• If needed for certain therapeutic modalities, final characterization and definitive verification of in vitro and in vivo activities such as preclinical target engagement and/or efficacy studies, using the final manufactured material (using final cGMP process depending on regulatory requirement) intended for IND-enabling toxicology studies
  • Preliminary safety such as safety pharmacology and/or dose-range finding toxicology
  • Optimizing and/or validation of appropriate assays for pharmacokinetics, bioactivity (potency), target engagement markers or other assays to monitor safety to be used in human trials

The length of Phase I can be brief depending on the maturity of the project at entry.

UT2 Phase II Scope

The Phase II will support IND-enabling development activities. For more advanced projects, a small early phase clinical trial can also be supported when feasible during the Phase II. Applications seeking to support only early stage clinical trials are not appropriate for this FOA.

Preclinical development activities appropriate for Phase II include, but are not limited to:

  • IND-enabling toxicology, with toxicokinetics, if applicable
  • Tumorigenicity evaluations particularly for gene therapies and cell therapies, if applicable
  • Immunogenicity evaluations, if applicable
  • Biodistribution studies, if applicable
  • Large animal study to assess biocompatibility of means of clinical delivery of the candidate, if applicable
  • Validation of appropriate assays such as for target engagement markers to enable human use
  • IND and other regulatory submissions

Small, early-phase clinical trials that are appropriate include:

  • Population: patients with indicated disease, or healthy volunteers
  • Total subjects ≤50
  • Design is single dose or single ascending dose treatment, and may be placebo-controlled or open-label studies; multiple ascending dose may be requested only if agent has a short half-life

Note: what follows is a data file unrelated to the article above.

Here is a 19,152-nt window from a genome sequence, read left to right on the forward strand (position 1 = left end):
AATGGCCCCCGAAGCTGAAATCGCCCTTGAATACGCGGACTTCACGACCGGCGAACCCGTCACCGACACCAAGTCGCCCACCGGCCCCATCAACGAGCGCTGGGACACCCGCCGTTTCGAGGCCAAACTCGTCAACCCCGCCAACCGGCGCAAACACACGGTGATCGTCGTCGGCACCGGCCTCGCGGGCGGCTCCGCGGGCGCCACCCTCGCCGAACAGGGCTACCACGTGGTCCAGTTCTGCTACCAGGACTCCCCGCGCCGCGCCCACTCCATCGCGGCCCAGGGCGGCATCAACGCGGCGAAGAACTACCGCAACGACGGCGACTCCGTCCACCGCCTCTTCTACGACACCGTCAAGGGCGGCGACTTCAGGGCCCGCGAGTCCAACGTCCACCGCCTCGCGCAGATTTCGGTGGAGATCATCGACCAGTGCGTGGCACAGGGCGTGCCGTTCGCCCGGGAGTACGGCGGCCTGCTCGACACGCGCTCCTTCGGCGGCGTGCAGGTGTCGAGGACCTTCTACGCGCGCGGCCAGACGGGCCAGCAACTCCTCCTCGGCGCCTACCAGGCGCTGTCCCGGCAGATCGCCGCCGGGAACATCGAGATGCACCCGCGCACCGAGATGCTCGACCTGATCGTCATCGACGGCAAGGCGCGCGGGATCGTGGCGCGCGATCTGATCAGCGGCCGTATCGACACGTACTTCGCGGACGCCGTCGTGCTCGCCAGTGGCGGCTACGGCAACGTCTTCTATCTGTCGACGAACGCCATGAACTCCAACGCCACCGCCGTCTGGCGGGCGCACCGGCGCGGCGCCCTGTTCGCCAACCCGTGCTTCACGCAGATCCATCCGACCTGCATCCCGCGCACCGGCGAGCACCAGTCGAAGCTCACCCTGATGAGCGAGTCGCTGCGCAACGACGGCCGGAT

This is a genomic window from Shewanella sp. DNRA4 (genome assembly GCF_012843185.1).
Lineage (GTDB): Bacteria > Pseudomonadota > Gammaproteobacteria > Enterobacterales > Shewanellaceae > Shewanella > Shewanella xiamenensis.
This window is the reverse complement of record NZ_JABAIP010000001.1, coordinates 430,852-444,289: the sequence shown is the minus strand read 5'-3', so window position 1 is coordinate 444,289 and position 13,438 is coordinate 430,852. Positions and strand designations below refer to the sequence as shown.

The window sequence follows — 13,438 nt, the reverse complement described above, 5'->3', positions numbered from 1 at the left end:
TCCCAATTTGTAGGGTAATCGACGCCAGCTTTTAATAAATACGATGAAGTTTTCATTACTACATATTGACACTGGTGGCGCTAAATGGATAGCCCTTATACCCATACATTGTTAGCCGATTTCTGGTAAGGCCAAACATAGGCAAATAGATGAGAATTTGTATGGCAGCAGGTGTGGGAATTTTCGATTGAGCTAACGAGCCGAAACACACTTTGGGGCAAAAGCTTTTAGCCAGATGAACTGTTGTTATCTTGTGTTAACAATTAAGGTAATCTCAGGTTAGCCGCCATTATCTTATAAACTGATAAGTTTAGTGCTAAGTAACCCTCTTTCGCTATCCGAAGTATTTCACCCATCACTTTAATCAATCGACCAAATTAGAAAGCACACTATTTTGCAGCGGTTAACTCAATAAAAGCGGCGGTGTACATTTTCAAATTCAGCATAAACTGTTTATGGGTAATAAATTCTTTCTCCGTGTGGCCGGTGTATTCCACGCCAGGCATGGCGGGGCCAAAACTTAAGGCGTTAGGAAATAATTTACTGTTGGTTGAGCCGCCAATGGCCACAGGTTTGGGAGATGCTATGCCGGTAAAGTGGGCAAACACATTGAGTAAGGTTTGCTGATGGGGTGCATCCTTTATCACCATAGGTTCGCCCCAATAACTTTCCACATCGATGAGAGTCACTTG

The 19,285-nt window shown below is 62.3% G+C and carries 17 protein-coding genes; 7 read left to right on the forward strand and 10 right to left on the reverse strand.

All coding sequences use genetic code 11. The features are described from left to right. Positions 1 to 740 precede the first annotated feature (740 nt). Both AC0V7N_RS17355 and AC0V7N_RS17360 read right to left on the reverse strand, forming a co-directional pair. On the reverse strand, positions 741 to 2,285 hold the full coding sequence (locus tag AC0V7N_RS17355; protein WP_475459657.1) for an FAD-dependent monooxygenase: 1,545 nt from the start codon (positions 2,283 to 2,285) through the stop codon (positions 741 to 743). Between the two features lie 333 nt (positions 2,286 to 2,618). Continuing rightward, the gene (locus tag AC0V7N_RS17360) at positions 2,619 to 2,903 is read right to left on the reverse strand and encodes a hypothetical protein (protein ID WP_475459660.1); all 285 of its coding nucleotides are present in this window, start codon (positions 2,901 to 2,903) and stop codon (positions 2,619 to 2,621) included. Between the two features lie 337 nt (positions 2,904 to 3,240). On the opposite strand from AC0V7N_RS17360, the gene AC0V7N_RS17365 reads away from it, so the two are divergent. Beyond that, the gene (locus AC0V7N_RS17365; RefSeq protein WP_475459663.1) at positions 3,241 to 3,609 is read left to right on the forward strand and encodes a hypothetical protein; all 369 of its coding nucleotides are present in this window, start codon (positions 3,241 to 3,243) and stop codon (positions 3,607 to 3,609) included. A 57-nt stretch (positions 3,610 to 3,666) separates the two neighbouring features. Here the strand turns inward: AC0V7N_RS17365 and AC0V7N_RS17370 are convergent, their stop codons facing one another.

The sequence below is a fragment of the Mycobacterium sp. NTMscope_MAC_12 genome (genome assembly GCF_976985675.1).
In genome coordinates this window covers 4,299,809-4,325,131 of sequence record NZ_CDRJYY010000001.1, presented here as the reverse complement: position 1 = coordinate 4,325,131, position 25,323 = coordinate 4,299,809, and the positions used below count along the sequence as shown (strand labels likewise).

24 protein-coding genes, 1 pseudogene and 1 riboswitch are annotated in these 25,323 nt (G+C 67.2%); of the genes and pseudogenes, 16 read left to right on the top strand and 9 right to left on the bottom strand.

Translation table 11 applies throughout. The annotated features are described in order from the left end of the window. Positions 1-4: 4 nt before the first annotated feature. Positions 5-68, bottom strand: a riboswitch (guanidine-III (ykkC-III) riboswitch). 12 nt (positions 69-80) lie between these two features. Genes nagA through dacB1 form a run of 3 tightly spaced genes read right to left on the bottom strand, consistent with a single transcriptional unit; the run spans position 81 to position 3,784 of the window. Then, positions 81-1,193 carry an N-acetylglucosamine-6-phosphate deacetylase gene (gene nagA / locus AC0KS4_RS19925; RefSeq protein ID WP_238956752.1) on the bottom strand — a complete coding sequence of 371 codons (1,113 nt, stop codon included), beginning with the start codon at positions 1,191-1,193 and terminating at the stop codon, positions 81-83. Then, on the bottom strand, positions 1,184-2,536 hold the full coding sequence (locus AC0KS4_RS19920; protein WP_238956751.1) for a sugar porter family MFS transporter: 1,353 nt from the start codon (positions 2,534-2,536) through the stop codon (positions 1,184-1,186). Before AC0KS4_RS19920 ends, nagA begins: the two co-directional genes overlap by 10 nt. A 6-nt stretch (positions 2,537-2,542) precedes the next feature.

• Outcomes are safety, pharmacokinetics and pharmacodynamics/target engagement/target modulation. Note that clinical efficacy outcome data may be collected to prepare for Phase 2 clinical studies, but efficacy cannot be the primary objective of the study
  • The duration of the clinical trial, from initiation at first informed consent signature to the completion of data analysis, should rarely exceed 2 years

Activities that are appropriate for clinical trial preparatory activities (only if clinical trials are proposed), which may be performed concurrently with IND-enabling preclinical studies during Phase II include, but are not limited to:

  • Manufacturing of cGMP (current Good Manufacturing Practices) material for the small, early-phase clinical trial if not done already in Phase I
  • Development and validation of biochemical assays required for clinical trials if not already complete (e.g., pharmacokinetic, pharmacodynamic, and/or immunogenicity assays)
  • Preparation of clinical trial protocol, Investigator's brochure
  • Preparation of documents required to support a clinical trial (e.g., case report Fforms, pharmacy manual, study coordinator manual, monitoring plan)

Clinical trial activities that are appropriate during Phase II include, but are not limited to:

Patient/subject recruitment and enrollment

Site monitoring

Data collection and quality assurance

Statistical analysis

Safety reviews

Examples of Activities Inappropriate for this FOA include:

  • Animal model development
  • Basic research and studies of disease mechanisms
  • Early research such as identifying and validating targets and generation of preliminary agents that are not suitable for human testing
  • Development of risk, detection, diagnostic, prognostic, efficacy prediction biomarkers. (NIAAA recognizes that target engagement markers developed under the Phase I may evolve into predictive markers for treatment trials, but it is not the intent of this FOA to develop predictive biomarkers.)
  • Activities already performed utilizing other private or public funds to advance the agent
  • Performance of a clinical trial with the objective of demonstrating clinical efficacy or clinical proof-of-concept

Because therapy development is an inherently high-risk process, it is anticipated that there may be significant attrition as projects move through the therapy development process. Milestones are goals that are quantifiable for measuring success that can be used for go/no-go decision-making for the project, and should have quantitative criteria associated with them (see Section IV.2 for details).

Since the primary focus of IND-enabling research is to determine the safety and toxicology of the product that will move into humans, applicants should keep in mind that the efficacious dose levels should, ideally, be non-overlapping with a dose(s) resulting in significant toxicity and reflect the fact that one has to carefully assess toxicity in relationship to efficacy. NIAAA intends to only move forward agents that are both efficacious and safe. Although the primary goals are to assess safety and toxicology, lack of evidence of robust efficacy in the dose range where the candidate is safe can also be a consideration for discontinuation.

UT2 Phase I/II transition